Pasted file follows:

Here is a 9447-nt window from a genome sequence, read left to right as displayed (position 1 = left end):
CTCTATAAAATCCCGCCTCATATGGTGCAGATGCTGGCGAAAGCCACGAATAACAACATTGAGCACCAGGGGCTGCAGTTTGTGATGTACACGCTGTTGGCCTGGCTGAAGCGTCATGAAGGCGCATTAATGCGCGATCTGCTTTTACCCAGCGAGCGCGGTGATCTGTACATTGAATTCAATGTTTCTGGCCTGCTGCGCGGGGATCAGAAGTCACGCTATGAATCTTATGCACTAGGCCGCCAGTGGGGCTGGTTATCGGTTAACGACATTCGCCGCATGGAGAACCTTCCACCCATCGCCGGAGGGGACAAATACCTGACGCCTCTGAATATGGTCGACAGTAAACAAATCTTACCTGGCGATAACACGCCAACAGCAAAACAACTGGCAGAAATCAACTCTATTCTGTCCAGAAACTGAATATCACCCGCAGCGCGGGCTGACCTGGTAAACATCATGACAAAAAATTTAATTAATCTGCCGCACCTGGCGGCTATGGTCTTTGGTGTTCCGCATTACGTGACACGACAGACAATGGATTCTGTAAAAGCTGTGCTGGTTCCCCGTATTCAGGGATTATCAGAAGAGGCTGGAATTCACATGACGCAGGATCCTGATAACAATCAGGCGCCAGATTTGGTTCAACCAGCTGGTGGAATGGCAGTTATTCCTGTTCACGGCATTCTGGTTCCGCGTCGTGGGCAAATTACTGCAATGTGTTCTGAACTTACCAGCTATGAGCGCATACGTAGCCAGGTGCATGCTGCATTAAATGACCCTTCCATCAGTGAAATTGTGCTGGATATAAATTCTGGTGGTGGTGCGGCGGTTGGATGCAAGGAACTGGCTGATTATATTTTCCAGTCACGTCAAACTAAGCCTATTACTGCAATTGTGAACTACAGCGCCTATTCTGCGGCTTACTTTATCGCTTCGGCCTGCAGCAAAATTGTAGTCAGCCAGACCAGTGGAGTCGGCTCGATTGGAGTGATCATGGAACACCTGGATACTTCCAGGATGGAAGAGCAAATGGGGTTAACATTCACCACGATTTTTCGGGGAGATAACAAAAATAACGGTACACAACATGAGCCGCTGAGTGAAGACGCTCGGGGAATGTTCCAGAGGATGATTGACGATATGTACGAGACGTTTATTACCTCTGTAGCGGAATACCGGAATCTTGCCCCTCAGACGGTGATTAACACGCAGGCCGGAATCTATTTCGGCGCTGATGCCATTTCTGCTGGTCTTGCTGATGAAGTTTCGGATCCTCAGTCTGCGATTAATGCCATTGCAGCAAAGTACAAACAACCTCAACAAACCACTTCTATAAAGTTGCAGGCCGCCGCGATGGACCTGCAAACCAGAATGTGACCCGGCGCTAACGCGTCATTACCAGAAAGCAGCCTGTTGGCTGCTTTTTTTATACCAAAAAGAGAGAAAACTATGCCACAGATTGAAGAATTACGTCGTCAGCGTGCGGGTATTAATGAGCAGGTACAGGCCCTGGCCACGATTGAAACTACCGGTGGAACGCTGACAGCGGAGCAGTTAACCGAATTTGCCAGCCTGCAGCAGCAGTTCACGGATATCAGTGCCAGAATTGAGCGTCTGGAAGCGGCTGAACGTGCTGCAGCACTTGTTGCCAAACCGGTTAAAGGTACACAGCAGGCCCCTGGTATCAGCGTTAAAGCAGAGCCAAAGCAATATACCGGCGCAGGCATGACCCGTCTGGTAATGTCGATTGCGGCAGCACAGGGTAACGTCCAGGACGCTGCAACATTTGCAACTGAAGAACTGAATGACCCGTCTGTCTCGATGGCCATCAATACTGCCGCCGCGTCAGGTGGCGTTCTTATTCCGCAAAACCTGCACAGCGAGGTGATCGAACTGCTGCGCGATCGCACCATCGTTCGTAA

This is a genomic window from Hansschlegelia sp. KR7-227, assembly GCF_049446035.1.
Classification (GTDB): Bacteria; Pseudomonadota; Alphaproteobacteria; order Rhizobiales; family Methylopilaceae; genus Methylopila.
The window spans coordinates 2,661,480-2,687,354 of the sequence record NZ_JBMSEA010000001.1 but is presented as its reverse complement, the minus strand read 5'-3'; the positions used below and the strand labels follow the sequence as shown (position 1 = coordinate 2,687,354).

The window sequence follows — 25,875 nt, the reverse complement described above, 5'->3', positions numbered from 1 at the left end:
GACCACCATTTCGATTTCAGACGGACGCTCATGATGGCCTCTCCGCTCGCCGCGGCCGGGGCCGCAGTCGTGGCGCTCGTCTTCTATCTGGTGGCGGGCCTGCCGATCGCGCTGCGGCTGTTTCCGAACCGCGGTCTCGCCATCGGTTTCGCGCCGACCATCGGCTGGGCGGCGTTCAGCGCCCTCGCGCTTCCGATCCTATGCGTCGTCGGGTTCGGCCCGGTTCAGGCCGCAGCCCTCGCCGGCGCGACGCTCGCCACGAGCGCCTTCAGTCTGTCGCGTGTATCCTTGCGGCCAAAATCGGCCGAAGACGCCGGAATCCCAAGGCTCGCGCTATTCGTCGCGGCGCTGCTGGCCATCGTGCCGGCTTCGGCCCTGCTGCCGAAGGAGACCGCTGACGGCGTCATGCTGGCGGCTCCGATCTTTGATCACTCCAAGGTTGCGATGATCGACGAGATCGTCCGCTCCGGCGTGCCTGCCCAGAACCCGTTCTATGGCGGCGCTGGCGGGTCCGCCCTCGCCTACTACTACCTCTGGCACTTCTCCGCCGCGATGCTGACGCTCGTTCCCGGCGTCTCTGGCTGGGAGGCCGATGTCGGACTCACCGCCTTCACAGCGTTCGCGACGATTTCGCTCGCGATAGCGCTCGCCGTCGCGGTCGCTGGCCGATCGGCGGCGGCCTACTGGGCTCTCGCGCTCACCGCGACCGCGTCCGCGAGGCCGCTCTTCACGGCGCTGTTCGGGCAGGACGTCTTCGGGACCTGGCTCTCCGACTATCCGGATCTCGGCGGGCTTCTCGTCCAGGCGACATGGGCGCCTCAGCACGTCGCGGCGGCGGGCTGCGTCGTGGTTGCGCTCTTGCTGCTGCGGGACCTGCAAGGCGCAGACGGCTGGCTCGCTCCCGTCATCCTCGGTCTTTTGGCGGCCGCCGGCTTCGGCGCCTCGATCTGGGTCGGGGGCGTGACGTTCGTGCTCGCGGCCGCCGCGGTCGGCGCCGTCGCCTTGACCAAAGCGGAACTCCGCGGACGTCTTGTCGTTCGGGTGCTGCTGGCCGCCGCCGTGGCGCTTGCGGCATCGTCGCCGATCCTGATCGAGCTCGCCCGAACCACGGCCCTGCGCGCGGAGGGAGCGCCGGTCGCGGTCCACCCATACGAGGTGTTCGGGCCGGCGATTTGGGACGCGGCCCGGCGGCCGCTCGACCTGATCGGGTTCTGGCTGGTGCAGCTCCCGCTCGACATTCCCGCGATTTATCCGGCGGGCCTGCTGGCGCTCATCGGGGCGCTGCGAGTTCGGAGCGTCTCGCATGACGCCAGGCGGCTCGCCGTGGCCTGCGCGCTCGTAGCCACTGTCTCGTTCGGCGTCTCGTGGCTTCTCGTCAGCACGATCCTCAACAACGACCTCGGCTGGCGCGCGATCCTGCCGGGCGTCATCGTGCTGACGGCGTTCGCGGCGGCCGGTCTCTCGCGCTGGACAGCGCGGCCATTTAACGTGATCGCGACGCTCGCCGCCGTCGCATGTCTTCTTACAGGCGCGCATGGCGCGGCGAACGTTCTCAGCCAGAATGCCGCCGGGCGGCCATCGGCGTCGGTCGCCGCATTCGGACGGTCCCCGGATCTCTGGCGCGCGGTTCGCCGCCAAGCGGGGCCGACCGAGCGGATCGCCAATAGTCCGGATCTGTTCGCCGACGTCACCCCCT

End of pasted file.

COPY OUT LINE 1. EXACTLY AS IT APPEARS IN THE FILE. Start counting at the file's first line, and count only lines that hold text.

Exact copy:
Here is a 9447-nt window from a genome sequence, read left to right as displayed (position 1 = left end):